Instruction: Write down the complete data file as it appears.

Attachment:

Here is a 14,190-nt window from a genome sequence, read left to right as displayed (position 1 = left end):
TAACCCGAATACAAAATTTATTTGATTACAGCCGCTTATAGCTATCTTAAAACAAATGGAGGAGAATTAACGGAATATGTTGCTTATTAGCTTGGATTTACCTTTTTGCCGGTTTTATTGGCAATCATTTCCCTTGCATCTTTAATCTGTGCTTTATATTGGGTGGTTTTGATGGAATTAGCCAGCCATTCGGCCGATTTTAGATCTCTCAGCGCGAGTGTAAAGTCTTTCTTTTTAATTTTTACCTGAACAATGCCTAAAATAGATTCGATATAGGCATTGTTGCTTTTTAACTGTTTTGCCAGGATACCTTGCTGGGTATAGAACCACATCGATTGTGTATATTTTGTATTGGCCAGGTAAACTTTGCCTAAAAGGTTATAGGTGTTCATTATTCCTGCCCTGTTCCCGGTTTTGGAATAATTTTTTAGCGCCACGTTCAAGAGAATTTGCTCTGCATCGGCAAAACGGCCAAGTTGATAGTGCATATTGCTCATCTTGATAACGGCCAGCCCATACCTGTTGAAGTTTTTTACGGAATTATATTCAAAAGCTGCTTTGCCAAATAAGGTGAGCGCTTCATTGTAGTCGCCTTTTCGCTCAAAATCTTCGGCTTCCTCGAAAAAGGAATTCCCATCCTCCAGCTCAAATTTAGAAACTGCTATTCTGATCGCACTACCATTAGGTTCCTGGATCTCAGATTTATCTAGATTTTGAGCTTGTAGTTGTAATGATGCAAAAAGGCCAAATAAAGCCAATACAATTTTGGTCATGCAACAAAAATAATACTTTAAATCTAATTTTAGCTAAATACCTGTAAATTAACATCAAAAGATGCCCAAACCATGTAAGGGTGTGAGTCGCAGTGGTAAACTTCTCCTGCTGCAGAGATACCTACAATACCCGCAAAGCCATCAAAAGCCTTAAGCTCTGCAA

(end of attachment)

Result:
Here is a 14,190-nt window from a genome sequence, read left to right as displayed (position 1 = left end):
TAACCCGAATACAAAATTTATTTGATTACAGCCGCTTATAGCTATCTTAAAACAAATGGAGGAGAATTAACGGAATATGTTGCTTATTAGCTTGGATTTACCTTTTTGCCGGTTTTATTGGCAATCATTTCCCTTGCATCTTTAATCTGTGCTTTATATTGGGTGGTTTTGATGGAATTAGCCAGCCATTCGGCCGATTTTAGATCTCTCAGCGCGAGTGTAAAGTCTTTCTTTTTAATTTTTACCTGAACAATGCCTAAAATAGATTCGATATAGGCATTGTTGCTTTTTAACTGTTTTGCCAGGATACCTTGCTGGGTATAGAACCACATCGATTGTGTATATTTTGTATTGGCCAGGTAAACTTTGCCTAAAAGGTTATAGGTGTTCATTATTCCTGCCCTGTTCCCGGTTTTGGAATAATTTTTTAGCGCCACGTTCAAGAGAATTTGCTCTGCATCGGCAAAACGGCCAAGTTGATAGTGCATATTGCTCATCTTGATAACGGCCAGCCCATACCTGTTGAAGTTTTTTACGGAATTATATTCAAAAGCTGCTTTGCCAAATAAGGTGAGCGCTTCATTGTAGTCGCCTTTTCGCTCAAAATCTTCGGCTTCCTCGAAAAAGGAATTCCCATCCTCCAGCTCAAATTTAGAAACTGCTATTCTGATCGCACTACCATTAGGTTCCTGGATCTCAGATTTATCTAGATTTTGAGCTTGTAGTTGTAATGATGCAAAAAGGCCAAATAAAGCCAATACAATTTTGGTCATGCAACAAAAATAATACTTTAAATCTAATTTTAGCTAAATACCTGTAAATTAACATCAAAAGATGCCCAAACCATGTAAGGGTGTGAGTCGCAGTGGTAAACTTCTCCTGCTGCAGAGATACCTACAATACCCGCAAAGCCATCAAAAGCCTTAAGCTCTGCAA